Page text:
Many small businesses start up at home - and that means that you can find yourself working from the sofa, dining table or even the spare bedroom. It's a great way to get started as it means that you don’t have to pay any rent, but no matter how small or multi-functional, it is important to have a dedicated space to work in - whether that means creating a home office, or finding space outside for a workshop set-up. Whether you work in that area for the whole week or divide your time between locations, it's highly important that your space is comfortable and inviting. The design of our offices can have a huge impact on our mental wellbeing and productivity, so it's a good idea to give the design some conscious thought.
Home offices can be in a variety of locations in the house - some people pick a space like their kitchen table and give it a new function, while others are lucky enough to have a spare room, loft conversion or garden studio to use as a workspace. When choosing where to go, consider what kind of working environment you need for what you do. If peace and quiet is essential and you hate being interrupted, locating yourself in a central area of the house may not be a great idea. But if you’re hoping to combine work and family life and thrive on multi-tasking, your dining room may be idea’. For most people, it's a good idea to try and work from an area that can just be dedicated to work - having to constantly clear away and move your things if the space has more than one function is annoying, plus being able to literally close the door on your workspace creates a better mental separation between home life and work.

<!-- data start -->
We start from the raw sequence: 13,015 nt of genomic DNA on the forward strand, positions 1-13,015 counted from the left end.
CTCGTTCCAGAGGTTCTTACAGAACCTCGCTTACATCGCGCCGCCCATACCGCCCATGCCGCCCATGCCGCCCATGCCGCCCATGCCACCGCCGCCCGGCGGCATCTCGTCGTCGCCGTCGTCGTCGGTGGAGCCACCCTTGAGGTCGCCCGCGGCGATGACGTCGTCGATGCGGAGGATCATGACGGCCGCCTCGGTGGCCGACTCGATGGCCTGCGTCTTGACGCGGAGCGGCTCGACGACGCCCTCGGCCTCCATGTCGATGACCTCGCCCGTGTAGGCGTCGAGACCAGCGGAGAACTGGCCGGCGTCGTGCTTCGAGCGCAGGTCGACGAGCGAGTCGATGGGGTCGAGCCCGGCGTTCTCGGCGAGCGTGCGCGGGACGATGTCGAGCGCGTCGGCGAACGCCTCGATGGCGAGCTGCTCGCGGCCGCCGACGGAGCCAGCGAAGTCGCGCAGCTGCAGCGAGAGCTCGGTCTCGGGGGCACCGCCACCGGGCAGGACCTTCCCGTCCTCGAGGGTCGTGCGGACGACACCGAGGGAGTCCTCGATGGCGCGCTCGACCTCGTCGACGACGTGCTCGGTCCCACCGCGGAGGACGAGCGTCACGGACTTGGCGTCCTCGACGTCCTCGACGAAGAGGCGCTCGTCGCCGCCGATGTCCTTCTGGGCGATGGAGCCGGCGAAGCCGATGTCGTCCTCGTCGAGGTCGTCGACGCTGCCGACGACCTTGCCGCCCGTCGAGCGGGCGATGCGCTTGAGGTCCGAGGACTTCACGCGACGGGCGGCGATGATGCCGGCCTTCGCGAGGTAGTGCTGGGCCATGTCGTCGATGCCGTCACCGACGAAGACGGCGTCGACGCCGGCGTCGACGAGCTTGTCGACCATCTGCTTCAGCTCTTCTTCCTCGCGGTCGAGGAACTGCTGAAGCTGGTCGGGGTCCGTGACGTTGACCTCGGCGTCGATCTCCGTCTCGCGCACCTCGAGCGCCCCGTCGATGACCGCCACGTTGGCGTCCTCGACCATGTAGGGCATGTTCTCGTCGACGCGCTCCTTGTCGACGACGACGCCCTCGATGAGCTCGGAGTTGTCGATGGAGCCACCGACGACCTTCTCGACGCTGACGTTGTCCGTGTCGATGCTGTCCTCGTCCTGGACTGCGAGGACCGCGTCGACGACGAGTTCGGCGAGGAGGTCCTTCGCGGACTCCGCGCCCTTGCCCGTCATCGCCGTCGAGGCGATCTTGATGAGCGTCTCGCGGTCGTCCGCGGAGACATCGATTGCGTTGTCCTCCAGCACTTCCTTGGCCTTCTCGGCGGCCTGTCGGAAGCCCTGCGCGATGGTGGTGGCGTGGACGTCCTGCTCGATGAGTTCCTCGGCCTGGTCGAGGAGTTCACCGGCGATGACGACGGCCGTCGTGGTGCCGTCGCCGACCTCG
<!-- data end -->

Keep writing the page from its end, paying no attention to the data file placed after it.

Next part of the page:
If your home office has wires hanging everywhere and cables dangling, or television aerials propped up on boxes of files, it doesn’t just look untidy - things take longer to find, which costs you time - your most precious commodity now you work for yourself. On top of that, there is a growing body of evidence that clutter impacts our productivity. So tame your tech by selecting wireless options for your router, keyboard, printer and mouse. If you are working with power cords, make sure your desk surface has a grommet which can channel cables down to the power source and use cable tidies to keep them neat and easy to unplug if needs be.
Good lighting is a really critical part of the mix when setting up your home office space. If at all possible, choose a location with lots of natural light - a desk near a window is always good - as having light and a view stimulates our creativity. Try adding translucent shades to keep the glare down or add privacy while also maximising the light, and position a mirror opposite the window if the room is dark. If you can’t locate near a window, try adding a piece of colourful artwork that you love or an inspiration pinboard to the wall facing you so there’s something to catch your eye and encourage you to periodically look away from the computer monitor for the sake of your eye health. Remember to think about introducing task lighting to the room with a desk lamp and consider using full spectrum daylight bulbs to combat dark cloudy days and keep that brain fog at bay.